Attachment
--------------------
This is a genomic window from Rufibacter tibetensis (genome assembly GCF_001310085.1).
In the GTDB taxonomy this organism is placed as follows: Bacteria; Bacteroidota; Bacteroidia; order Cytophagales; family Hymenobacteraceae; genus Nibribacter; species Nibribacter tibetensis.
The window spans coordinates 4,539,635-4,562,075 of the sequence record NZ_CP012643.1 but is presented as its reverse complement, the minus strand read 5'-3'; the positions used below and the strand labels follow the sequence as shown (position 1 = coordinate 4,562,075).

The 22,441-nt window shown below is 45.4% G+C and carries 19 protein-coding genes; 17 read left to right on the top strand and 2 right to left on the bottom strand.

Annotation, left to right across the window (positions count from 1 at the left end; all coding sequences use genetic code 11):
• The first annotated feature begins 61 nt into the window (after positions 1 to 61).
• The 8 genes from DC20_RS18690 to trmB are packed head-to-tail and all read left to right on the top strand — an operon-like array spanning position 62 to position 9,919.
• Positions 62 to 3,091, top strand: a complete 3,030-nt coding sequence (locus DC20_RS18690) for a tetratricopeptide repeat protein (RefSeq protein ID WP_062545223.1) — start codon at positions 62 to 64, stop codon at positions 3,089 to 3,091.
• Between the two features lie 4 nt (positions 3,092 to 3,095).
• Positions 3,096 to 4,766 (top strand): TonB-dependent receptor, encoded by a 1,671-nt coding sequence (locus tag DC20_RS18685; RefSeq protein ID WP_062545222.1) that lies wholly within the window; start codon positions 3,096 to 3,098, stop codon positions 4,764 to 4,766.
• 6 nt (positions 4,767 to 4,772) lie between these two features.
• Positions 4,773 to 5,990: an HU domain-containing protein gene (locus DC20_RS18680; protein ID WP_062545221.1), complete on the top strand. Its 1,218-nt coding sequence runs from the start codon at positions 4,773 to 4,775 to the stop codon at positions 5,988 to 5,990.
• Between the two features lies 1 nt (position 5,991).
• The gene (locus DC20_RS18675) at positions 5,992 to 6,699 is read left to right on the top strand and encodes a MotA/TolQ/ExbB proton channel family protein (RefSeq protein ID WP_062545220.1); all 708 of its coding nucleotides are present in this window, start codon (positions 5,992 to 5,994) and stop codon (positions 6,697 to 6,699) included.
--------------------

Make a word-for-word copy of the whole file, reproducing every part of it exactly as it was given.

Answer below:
This is a genomic window from Rufibacter tibetensis (genome assembly GCF_001310085.1).
In the GTDB taxonomy this organism is placed as follows: Bacteria; Bacteroidota; Bacteroidia; order Cytophagales; family Hymenobacteraceae; genus Nibribacter; species Nibribacter tibetensis.
The window spans coordinates 4,539,635-4,562,075 of the sequence record NZ_CP012643.1 but is presented as its reverse complement, the minus strand read 5'-3'; the positions used below and the strand labels follow the sequence as shown (position 1 = coordinate 4,562,075).

The 22,441-nt window shown below is 45.4% G+C and carries 19 protein-coding genes; 17 read left to right on the top strand and 2 right to left on the bottom strand.

Annotation, left to right across the window (positions count from 1 at the left end; all coding sequences use genetic code 11):
• The first annotated feature begins 61 nt into the window (after positions 1 to 61).
• The 8 genes from DC20_RS18690 to trmB are packed head-to-tail and all read left to right on the top strand — an operon-like array spanning position 62 to position 9,919.
• Positions 62 to 3,091, top strand: a complete 3,030-nt coding sequence (locus DC20_RS18690) for a tetratricopeptide repeat protein (RefSeq protein ID WP_062545223.1) — start codon at positions 62 to 64, stop codon at positions 3,089 to 3,091.
• Between the two features lie 4 nt (positions 3,092 to 3,095).
• Positions 3,096 to 4,766 (top strand): TonB-dependent receptor, encoded by a 1,671-nt coding sequence (locus tag DC20_RS18685; RefSeq protein ID WP_062545222.1) that lies wholly within the window; start codon positions 3,096 to 3,098, stop codon positions 4,764 to 4,766.
• 6 nt (positions 4,767 to 4,772) lie between these two features.
• Positions 4,773 to 5,990: an HU domain-containing protein gene (locus DC20_RS18680; protein ID WP_062545221.1), complete on the top strand. Its 1,218-nt coding sequence runs from the start codon at positions 4,773 to 4,775 to the stop codon at positions 5,988 to 5,990.
• Between the two features lies 1 nt (position 5,991).
• The gene (locus DC20_RS18675) at positions 5,992 to 6,699 is read left to right on the top strand and encodes a MotA/TolQ/ExbB proton channel family protein (RefSeq protein ID WP_062545220.1); all 708 of its coding nucleotides are present in this window, start codon (positions 5,992 to 5,994) and stop codon (positions 6,697 to 6,699) included.